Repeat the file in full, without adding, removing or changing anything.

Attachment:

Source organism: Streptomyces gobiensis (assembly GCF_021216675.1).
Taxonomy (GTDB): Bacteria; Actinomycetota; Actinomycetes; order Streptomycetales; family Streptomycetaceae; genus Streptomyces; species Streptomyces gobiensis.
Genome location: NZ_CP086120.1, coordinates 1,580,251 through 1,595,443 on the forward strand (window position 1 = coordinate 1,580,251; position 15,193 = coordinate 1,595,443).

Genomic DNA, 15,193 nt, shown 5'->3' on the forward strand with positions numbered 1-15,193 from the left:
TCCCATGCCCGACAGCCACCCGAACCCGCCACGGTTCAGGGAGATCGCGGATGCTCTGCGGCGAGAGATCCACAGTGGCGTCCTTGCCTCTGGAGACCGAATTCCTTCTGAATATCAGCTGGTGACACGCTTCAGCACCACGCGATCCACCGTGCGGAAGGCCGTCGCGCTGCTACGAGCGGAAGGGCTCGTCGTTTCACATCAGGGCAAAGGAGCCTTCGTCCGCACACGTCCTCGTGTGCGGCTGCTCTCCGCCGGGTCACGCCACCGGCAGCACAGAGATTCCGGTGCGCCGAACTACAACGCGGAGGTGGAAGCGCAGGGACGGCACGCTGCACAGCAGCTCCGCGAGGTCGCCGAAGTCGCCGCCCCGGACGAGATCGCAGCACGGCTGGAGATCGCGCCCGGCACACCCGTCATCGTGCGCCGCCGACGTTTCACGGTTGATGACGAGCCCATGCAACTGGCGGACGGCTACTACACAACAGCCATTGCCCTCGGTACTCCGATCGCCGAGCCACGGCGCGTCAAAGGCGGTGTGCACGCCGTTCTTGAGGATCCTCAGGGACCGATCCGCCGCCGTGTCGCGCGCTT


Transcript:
Source organism: Streptomyces gobiensis (assembly GCF_021216675.1).
Taxonomy (GTDB): Bacteria; Actinomycetota; Actinomycetes; order Streptomycetales; family Streptomycetaceae; genus Streptomyces; species Streptomyces gobiensis.
Genome location: NZ_CP086120.1, coordinates 1,580,251 through 1,595,443 on the forward strand (window position 1 = coordinate 1,580,251; position 15,193 = coordinate 1,595,443).

Genomic DNA, 15,193 nt, shown 5'->3' on the forward strand with positions numbered 1-15,193 from the left:
TCCCATGCCCGACAGCCACCCGAACCCGCCACGGTTCAGGGAGATCGCGGATGCTCTGCGGCGAGAGATCCACAGTGGCGTCCTTGCCTCTGGAGACCGAATTCCTTCTGAATATCAGCTGGTGACACGCTTCAGCACCACGCGATCCACCGTGCGGAAGGCCGTCGCGCTGCTACGAGCGGAAGGGCTCGTCGTTTCACATCAGGGCAAAGGAGCCTTCGTCCGCACACGTCCTCGTGTGCGGCTGCTCTCCGCCGGGTCACGCCACCGGCAGCACAGAGATTCCGGTGCGCCGAACTACAACGCGGAGGTGGAAGCGCAGGGACGGCACGCTGCACAGCAGCTCCGCGAGGTCGCCGAAGTCGCCGCCCCGGACGAGATCGCAGCACGGCTGGAGATCGCGCCCGGCACACCCGTCATCGTGCGCCGCCGACGTTTCACGGTTGATGACGAGCCCATGCAACTGGCGGACGGCTACTACACAACAGCCATTGCCCTCGGTACTCCGATCGCCGAGCCACGGCGCGTCAAAGGCGGTGTGCACGCCGTTCTTGAGGATCCTCAGGGACCGATCCGCCGCCGTGTCGCGCGCTT